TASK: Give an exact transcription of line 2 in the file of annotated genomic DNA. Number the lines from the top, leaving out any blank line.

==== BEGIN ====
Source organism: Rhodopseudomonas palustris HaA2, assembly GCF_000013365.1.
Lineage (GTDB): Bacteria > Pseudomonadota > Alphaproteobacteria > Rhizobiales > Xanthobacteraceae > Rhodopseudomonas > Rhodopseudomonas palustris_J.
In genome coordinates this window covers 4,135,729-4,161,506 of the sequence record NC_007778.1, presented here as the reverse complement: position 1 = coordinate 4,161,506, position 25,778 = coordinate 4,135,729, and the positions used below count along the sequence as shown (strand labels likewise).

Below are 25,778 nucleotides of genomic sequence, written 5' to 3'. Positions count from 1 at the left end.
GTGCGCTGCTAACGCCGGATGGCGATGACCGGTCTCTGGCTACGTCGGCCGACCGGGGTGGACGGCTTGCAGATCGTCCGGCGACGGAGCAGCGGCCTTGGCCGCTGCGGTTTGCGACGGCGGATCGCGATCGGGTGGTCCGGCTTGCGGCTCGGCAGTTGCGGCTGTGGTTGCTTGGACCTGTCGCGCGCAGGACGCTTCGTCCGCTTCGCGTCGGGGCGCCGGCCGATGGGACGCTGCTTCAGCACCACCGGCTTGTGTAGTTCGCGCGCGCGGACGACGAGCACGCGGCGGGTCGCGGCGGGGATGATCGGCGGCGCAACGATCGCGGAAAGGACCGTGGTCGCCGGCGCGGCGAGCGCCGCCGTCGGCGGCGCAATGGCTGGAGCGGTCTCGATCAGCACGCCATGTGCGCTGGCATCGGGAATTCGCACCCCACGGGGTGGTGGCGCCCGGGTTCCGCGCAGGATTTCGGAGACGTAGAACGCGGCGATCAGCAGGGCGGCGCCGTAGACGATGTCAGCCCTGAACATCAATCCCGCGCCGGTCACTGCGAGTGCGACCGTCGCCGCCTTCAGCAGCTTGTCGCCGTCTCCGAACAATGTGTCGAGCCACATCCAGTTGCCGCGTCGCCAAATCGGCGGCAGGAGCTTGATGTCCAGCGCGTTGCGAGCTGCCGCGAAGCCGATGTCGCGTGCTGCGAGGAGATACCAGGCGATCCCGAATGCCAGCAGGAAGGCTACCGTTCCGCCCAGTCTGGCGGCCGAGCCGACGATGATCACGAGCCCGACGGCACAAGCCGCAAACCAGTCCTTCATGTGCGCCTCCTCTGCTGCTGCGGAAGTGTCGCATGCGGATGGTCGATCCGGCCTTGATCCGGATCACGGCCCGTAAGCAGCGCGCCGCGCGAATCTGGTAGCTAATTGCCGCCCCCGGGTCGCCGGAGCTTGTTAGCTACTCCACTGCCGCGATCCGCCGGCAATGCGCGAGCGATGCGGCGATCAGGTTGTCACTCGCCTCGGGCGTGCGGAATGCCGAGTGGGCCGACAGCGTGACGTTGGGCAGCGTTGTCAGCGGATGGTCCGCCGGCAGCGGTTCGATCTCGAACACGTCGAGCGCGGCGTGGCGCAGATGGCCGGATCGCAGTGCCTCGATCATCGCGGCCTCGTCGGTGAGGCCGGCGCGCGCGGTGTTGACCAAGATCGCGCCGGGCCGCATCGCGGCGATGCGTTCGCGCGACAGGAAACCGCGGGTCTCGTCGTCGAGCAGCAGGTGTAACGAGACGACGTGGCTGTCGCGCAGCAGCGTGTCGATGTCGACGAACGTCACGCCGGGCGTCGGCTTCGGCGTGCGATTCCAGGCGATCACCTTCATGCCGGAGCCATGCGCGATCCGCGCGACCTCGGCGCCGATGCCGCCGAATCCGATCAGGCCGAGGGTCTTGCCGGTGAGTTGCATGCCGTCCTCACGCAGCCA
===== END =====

Lineage (GTDB): Bacteria > Pseudomonadota > Alphaproteobacteria > Rhizobiales > Xanthobacteraceae > Rhodopseudomonas > Rhodopseudomonas palustris_J.